Oregon School Facilities
Oregon’s school facilities, when taken as a whole, are large enough to house over 20% of the state’s population at any one time. It’s a sizable network!
Each Oregon school district builds, owns and operates its own school facilities. When a district recognizes that a new building is needed, or major renovations to existing buildings are necessary, it must seek capital funds from its community. This capital budget is separate from operating funds, which can make it challenging to include aspects in the initial design and construction that cost more up front, but that will lead to long term operational cost savings (economic sustainability).
Also, with Oregon’s long-term school funding shortages most districts have a huge amount of deferred maintenance This can lead to increased risk from unhealthy building conditions and building system failures that result in unplanned, costly repairs.
School Facilities and Natural Disasters - Earthquakes, Tsunamis & Flooding
Durability is an aspect of building sustainability, A building must be sited, designed and constructed to withstand the types of natural disasters to which its location is subject. In Oregon that means all school buildings must be prepared for earthquakes, and those in flood plains or tsunami zones must also plan for those additional occurances.
Senate Bill 2, passed in 2005, directed the Oregon Department of Geology and Mineral Industries (DOGAMI) to develop a statewide seismic needs assessment, including seismic safety surveys, of K-12 public school buildings with a capacity exceeding 250 people. Related legislation passed concurrently outlined a seismic rehabilitation grant program (SB 3) and a supporting bond program (SB 4).
The assessment looked at these factors, and incorporated a “Rapid Visual Screening” process for each building:
- Seismic hazard zone (high vs. low history/probability of earthquake)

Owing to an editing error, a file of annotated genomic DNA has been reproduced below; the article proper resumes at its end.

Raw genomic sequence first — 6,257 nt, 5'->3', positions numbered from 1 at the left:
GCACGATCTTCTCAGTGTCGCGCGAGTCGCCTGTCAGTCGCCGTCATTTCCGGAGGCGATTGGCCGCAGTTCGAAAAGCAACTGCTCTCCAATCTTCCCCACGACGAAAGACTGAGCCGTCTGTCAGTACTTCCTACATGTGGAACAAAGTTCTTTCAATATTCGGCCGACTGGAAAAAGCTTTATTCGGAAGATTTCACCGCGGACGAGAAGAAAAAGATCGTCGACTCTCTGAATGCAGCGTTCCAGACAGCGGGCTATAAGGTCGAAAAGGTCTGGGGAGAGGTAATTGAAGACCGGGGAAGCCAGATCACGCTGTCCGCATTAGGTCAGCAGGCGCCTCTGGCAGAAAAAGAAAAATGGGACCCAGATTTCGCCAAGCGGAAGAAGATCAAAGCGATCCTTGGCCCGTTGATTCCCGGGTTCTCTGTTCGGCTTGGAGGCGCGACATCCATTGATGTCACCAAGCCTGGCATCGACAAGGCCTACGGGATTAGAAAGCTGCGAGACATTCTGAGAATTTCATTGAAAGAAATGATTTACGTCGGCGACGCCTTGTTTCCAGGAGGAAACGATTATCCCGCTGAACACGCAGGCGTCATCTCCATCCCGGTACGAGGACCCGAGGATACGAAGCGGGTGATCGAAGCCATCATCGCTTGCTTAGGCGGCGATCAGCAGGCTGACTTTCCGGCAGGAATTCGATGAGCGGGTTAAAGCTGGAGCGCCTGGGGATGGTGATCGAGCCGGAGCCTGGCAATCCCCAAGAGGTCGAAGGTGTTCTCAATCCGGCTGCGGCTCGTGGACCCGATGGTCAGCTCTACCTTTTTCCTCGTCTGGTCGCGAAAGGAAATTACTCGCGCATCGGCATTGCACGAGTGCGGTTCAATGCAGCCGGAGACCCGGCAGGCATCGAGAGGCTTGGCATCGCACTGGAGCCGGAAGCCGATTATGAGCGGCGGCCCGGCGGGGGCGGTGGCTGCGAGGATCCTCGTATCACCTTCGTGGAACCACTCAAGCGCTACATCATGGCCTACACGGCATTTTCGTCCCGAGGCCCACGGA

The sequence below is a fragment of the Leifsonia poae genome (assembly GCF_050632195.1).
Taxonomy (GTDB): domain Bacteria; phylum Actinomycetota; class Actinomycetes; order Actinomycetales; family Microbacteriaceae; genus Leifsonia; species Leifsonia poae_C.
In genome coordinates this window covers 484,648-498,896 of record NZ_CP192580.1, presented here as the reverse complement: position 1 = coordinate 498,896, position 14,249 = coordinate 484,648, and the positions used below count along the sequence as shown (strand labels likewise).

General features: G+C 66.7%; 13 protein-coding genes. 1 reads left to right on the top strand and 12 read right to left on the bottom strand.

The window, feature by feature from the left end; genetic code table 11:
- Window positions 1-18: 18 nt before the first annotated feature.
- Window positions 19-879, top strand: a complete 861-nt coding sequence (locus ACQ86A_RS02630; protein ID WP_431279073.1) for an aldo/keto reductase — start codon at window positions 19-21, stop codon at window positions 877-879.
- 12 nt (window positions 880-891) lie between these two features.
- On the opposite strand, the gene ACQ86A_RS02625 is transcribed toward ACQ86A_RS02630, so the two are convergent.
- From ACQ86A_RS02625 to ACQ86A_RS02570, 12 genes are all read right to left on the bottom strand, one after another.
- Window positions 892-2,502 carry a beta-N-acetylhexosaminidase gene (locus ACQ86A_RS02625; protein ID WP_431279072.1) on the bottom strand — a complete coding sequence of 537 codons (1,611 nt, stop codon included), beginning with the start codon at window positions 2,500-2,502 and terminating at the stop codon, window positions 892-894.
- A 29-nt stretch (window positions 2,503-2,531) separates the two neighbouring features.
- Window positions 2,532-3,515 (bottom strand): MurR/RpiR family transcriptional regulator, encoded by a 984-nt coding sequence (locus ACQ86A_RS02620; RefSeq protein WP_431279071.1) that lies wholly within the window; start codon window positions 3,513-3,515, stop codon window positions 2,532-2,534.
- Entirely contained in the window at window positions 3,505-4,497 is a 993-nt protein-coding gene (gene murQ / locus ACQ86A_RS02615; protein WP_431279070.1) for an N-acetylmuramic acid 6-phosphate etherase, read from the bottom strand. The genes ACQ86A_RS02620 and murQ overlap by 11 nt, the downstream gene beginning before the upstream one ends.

- Building structural type (wood, concrete, masonry, reinforced, etc.)
- Original construction date
- Soil type (dense to soft)
- Risk posed to buildings by their proximity to the tsunami inundation zone.
Using this data, scores were assigned to each school building to indicate how it might behave in a maximum strength earthquake. The assessment helps to identify the magnitude of seismic problems in schools, but it was not a comprehensive structural assessment and did not consider building-specific factors or completed mitigation projects. Many districts have completed a local evaluation and/or local building upgrades. The majority of schools being assessed were built in 1945–1975, before either seismic zones or building codes were updated to address a heightened awareness of earthquake and tsunami potential in Oregon.
The seismic needs assessment final report, released in July 2007, found that of 2369 public school buildings in Oregon, nearly half have high or very high risk of sustaining life-threatening damage in a maximum-case earthquake. The report is the first step in a multi-part process that will eventually create a pool of state money for seismically retrofitting eligible buildings (Senate Bills 3 and 4).
The report also states that of the 150 sites along the Oregon coast studied for potential risk of tsunami inundation, 48 sites have moderate to high risk, and another 81 sites have lower tsunami inundation risk.
To Learn More:
Oregon Department of Geology and Mineral Industries (DOGAMI)
Seismic Needs Assessment page, Link to specific school assessments on right.
Oregon Department of Education
"Putting Earthquake Safety on the Green Schools Agenda", Article from Cascadia Green Building Council's TrimTab, By Edward Wolf and Jules Bailey, Fall 2011
"Oregon Should Make Itself Resilient for a Big Quake", OregonLive article, By Yumei Want, Jay Raskin and Edward Wolf, Jan 2011